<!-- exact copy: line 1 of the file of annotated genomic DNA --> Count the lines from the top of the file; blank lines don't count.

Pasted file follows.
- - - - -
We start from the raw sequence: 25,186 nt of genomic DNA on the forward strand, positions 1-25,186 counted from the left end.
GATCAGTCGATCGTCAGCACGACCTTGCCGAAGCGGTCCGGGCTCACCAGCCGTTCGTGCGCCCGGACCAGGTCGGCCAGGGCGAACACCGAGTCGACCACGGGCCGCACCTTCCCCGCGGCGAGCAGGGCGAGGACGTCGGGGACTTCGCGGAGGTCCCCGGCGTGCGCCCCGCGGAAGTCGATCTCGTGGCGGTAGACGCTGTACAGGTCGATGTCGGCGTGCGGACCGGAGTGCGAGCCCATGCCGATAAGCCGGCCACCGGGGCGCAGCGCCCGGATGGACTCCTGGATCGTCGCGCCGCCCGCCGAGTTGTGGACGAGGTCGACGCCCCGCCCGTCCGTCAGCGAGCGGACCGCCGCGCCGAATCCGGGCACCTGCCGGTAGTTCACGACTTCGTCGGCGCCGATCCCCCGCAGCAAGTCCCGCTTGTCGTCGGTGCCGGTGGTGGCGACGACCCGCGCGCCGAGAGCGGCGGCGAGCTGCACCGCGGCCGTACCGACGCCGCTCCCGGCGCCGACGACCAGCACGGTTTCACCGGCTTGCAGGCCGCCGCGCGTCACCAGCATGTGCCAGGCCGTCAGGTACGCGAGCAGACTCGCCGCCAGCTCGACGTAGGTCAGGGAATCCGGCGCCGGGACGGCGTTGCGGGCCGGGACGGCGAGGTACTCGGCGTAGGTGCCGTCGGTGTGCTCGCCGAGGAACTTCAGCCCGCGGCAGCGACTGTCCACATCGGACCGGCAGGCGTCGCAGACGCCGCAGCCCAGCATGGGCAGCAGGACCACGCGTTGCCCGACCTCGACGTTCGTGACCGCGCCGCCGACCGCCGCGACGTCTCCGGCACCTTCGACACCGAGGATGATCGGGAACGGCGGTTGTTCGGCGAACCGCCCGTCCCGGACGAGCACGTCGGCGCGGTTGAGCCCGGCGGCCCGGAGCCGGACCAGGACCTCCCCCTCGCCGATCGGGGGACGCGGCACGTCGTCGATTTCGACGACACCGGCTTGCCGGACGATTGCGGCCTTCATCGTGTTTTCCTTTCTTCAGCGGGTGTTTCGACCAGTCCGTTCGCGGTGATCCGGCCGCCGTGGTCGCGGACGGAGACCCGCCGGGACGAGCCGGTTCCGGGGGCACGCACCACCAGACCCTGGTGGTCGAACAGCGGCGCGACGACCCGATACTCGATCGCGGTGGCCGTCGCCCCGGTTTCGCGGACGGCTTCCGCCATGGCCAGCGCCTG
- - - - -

We start from the raw sequence: 25,186 nt of genomic DNA on the forward strand, positions 1-25,186 counted from the left end.